I’ve read this multiple times over the past few years. It was the next phase of my mental transformation after I read the Stoics and really increased my level of awareness about ‘the self’, thought patterns, ego, etc.

10. A New Earth by Eckhart Tolle

Read it to round out my readings of Tolle, in some ways I actually like this better than The Power of Now. Rehashed in many ways, but goes more in depth in other areas.  

11. 48 Laws of Power by Robert Greene

Bought this one probably a decade or so ago and thought it was amazing. This was one of the books that made me start to dig deeper and read more, as all of the excerpts and interesting stories had me researching so much stuff. Helps awareness of social games and how to avoid potentially hazardous people. 

12. 33 Strategies of War by Robert Greene

Strategic thinking is not just for war. Haven’t read this in a few years but I have read it like three times. Helped immensely with how I approach problems and situations in which finding the right move will pay off big time.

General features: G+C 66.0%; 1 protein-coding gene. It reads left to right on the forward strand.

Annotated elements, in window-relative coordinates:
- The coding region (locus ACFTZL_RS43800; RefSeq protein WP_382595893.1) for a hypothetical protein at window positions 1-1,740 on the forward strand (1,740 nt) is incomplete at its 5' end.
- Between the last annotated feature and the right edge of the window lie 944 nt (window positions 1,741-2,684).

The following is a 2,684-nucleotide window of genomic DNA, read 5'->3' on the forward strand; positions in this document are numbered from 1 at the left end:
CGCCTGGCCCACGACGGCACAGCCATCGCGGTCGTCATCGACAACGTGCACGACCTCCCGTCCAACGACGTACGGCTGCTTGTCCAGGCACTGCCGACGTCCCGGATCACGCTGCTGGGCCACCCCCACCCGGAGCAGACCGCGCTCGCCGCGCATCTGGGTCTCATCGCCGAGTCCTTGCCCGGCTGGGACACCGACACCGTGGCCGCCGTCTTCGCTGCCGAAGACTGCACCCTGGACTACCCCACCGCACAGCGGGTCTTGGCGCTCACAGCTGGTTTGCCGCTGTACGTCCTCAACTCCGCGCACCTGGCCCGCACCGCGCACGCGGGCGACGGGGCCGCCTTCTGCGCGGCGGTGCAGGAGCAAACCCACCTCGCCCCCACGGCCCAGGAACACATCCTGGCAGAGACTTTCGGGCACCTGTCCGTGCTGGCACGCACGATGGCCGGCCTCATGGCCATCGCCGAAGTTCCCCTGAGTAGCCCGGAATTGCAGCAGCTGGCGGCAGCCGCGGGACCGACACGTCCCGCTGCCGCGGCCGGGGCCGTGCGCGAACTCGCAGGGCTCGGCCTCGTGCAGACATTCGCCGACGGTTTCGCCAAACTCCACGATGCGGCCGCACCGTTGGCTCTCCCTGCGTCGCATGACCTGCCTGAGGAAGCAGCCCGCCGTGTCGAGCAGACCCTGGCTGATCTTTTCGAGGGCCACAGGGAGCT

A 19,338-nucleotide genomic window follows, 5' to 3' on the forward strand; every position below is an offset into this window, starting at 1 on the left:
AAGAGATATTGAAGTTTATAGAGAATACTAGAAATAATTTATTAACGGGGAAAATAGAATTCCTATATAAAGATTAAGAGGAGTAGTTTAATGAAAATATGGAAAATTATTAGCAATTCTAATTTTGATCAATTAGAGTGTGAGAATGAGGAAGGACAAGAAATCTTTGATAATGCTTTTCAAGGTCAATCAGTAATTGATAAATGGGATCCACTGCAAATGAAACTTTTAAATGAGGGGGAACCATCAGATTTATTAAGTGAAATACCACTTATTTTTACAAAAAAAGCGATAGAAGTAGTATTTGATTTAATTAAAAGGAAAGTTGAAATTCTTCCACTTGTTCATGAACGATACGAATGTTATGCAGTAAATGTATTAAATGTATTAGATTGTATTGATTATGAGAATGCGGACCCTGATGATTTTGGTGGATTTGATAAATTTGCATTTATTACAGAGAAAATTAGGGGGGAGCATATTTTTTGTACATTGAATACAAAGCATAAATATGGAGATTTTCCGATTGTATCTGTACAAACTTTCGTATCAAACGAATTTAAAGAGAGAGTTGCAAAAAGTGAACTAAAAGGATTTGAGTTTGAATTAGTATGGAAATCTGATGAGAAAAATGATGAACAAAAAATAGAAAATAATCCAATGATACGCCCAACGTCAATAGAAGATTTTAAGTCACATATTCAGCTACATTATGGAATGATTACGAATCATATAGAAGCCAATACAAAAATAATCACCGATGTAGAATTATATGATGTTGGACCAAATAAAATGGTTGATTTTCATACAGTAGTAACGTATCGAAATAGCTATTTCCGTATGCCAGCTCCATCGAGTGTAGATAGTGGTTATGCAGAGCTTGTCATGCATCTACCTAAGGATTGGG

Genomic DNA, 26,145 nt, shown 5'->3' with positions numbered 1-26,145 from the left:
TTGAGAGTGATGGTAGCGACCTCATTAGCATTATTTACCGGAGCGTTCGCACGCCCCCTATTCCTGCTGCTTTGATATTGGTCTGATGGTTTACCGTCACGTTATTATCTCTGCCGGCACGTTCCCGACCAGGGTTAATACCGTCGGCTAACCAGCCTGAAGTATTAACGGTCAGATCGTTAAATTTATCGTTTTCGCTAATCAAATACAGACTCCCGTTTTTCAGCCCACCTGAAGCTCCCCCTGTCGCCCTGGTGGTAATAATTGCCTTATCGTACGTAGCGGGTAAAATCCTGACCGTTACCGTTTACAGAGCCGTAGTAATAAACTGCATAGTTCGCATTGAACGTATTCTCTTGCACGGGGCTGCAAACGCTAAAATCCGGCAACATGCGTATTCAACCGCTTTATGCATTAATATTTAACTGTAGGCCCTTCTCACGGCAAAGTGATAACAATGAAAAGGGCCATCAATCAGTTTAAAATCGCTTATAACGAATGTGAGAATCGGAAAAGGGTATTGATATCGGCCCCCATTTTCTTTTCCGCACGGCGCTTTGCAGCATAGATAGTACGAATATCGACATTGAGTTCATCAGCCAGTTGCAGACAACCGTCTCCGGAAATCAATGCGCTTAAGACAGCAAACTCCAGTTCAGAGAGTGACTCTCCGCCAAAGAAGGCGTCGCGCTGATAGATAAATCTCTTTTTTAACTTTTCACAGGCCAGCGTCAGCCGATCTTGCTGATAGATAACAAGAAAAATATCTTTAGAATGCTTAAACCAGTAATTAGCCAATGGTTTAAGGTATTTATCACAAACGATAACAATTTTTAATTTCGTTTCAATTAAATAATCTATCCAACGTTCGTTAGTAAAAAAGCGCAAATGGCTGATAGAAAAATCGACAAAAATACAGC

13. The Art of Seduction by Robert Greene

Yes, obviously this one as a treatise on seduction. However, I love how it introduced me to so many more books including two of my favorites, The Memoirs of Casanova and My, Wicked, Wicked Ways by Errol Flynn.

14. Mastery by Robert Greene

Inspirational and thought provoking. Breaks down the process of finding your passion in life and how to become great at whatever that might be.

15. Letting Go: The Pathway to Surrender by David Hawkins

Ending human suffering that is caused by our own minds. Lots of Eastern thought and similarities to Eckhart Tolle. Learning how to let go of negative thought patterns that we have held for many years or which pop up in the moment is a very powerful tool to have.

16. I Am a Strange Loop by Douglas Hofstader 

An interesting take on consciousness which was both entertaining and made me think.

17. Nature, Man and Woman by Alan Watts